When it comes to India-Pakistan cricket matches, there is really only one question that needs to be asked and answered: should the two play each other on a regular basis?
If the answer is to be based on cricket, if politics is to be kept out of the equation, it can only be a resounding ‘yes’. But that is a tough ask. Politics, international and internal affairs, and much else come into the picture when we talk India-Pakistan. Therefore, the yes-es come slowly when they come at all; folk who talk about keeping politics out of cricket dither a little. Of course, much of the debate in India will always centre on the ‘how can we play with Pakistan when they are killing our people’ sentiment.
The latest involves protests in Mumbai by right-wing political groups, expectedly led by Shiv Sena, to Pakistan’s participation in the upcoming Women’s World Cup. The spur, this time, is the killing of two Indian soldiers at the troubled Line of Control, allegedly by Pakistan soldiers. As a result, the games in Group B, which features Pakistan, have been shifted out of Mumbai to Cuttack. But what happens in the unlikely event of Pakistan reaching the knockouts? Will those games be played in Cuttack too?
It’s bizarre. But bizarre and Pakistan cricket have come to be comfortable bedfellows – on the field, in the boardrooms of the Pakistan Cricket Board and in matters of Pakistan’s status as a host country.
But I am making a case here for clearing the air, for a long-term appraisal of the situation.
I am no political analyst, but going by events of the last many years, it seems unlikely that the relationship between India and Pakistan will change – conclusively – in a hurry. Nor is it probable that the internal problems – political instability, the rise of the fundamentalist forces and much else – that Pakistan has had to deal with for so many years will go away. Which means that, firstly, India and Pakistan will very rarely, if at all, play against each other, and secondly, teams will not tour Pakistan.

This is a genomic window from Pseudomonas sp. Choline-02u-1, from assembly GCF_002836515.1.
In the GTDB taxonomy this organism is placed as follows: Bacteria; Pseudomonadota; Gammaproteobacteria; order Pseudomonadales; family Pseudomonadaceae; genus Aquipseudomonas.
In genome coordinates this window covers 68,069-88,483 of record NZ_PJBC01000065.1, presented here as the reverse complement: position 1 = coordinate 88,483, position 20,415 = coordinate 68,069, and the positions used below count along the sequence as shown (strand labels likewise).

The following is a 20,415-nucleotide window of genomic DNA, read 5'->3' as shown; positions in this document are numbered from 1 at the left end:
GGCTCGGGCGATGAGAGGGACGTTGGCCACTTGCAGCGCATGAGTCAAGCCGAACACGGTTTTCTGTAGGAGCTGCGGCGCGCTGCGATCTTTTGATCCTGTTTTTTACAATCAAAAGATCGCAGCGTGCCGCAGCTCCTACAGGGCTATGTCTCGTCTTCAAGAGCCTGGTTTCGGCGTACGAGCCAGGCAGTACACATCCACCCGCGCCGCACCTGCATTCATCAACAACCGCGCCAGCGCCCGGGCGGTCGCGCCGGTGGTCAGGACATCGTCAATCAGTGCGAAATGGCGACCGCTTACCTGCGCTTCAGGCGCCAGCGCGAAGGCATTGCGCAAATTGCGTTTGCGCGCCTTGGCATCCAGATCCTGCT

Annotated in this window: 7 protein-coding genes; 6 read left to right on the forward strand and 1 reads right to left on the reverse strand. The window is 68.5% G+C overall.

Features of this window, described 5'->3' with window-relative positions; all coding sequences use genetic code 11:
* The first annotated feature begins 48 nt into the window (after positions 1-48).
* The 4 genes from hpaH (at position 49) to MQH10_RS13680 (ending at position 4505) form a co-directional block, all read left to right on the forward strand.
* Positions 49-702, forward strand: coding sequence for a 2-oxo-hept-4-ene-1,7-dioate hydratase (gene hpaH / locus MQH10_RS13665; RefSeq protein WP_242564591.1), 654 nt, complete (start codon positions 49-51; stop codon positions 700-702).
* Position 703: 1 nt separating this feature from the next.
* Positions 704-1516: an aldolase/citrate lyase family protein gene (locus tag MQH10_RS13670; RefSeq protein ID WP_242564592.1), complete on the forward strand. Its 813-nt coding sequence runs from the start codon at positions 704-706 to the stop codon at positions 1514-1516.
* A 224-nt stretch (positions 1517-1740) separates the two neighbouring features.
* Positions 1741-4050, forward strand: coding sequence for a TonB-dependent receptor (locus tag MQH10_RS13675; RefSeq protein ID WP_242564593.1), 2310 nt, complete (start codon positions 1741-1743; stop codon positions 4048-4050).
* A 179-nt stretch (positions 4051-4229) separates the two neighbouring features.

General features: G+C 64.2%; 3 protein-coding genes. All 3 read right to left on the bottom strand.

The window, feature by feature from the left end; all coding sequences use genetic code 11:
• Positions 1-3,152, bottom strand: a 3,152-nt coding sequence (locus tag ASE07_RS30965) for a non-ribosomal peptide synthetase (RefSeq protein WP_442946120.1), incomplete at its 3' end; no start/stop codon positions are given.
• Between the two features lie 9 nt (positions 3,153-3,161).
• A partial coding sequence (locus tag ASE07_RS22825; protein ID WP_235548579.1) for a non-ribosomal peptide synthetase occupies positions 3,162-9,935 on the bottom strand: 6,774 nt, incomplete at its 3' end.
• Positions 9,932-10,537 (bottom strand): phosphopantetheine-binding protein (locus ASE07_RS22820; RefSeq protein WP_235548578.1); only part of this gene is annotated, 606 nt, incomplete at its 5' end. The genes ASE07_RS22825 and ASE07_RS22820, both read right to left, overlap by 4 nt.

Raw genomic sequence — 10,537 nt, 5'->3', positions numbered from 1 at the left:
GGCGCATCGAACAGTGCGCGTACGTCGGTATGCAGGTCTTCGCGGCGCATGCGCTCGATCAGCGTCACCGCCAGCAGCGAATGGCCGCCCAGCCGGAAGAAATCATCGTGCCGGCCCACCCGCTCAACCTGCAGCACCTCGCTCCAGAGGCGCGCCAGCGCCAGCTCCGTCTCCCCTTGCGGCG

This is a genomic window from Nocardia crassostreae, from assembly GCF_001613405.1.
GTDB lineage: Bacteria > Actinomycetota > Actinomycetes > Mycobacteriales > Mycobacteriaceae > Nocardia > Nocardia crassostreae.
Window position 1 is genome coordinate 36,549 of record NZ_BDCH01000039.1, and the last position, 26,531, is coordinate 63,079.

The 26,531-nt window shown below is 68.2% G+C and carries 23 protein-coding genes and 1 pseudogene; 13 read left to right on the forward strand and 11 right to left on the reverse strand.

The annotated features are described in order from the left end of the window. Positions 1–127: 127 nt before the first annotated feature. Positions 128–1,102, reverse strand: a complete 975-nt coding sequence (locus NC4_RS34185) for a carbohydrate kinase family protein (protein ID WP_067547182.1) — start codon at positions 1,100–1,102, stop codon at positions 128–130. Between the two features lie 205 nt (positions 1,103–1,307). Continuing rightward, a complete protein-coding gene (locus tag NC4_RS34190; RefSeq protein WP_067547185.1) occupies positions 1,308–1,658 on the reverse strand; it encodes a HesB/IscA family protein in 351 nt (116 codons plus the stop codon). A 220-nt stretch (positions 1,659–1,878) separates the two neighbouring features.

I suppose that’s fair.
But it’s not fair for cricket. For one, Pakistan are one of the best sides in a sport that’s desperate to have as many teams more or less at par near the top. Pakistani cricketers have always been outstandingly talented, and watching them play – in turn explosive and implosive – makes for riveting viewing. For another, Pakistan has among the most passionate and fun cricket-watching public that I have come across; people who have been denied top-drawer cricket in their country for a while now for no fault of theirs.
This is where the bosses of the game need to come forward and take a call. It’s a straightforward decision: to address the problem and provide a proper, sustainable solution.
Firstly, if international cricket is not possible in Pakistan, take Pakistan out of the itinerary. Teams like Bangladesh should be told clearly that there is no need to promise tours of Pakistan – if it’s not on, it’s not on. Cancelling a scheduled tour is a downright insult. Make the UAE the regular ‘home’ for Pakistan – maybe for the next five years – and make arrangements for everyone to tour there. Sure it’s hot, but New Zealand is cold, much of India is humid and England is wet. Live with it.
Secondly, there is no compulsion for India to host Pakistan whenever its government decides to make a gesture of peace. Cricket must not be the pawn of politics. Pakistan must tour India only as often as the ICC calendar asks them to, and those matches should also be hosted at a neutral venue. I understand there are commercial factors that play into these decisions, but that’s why we have administrators. To administer; work out the problems.
And thirdly, no multi-team event that involves Pakistan should be held in India. Even if it’s one of the World Cups. It’s tiring and infuriating to have to hear the same fundamentalist drivel each time, and even worse when the administration bows to the nonsense and makes knee-jerk decisions in a bid to salvage whatever can be salvaged.
Many Indians might not care, but it’s humiliating to be a Pakistani in India at times like these. No one deserves to be made to feel unwelcome like this. Why create the situation in the first place?
International cricket needs the Pakistan team and Pakistan cricket needs international support. Politics must be kept out of sport, yes, but politics and international relations are a mite more important than sport. So in situations where sport and politics clash, sport must move away and ensure that it gives politics no opportunity to interfere. With cricket, that move must happen, and happen fast.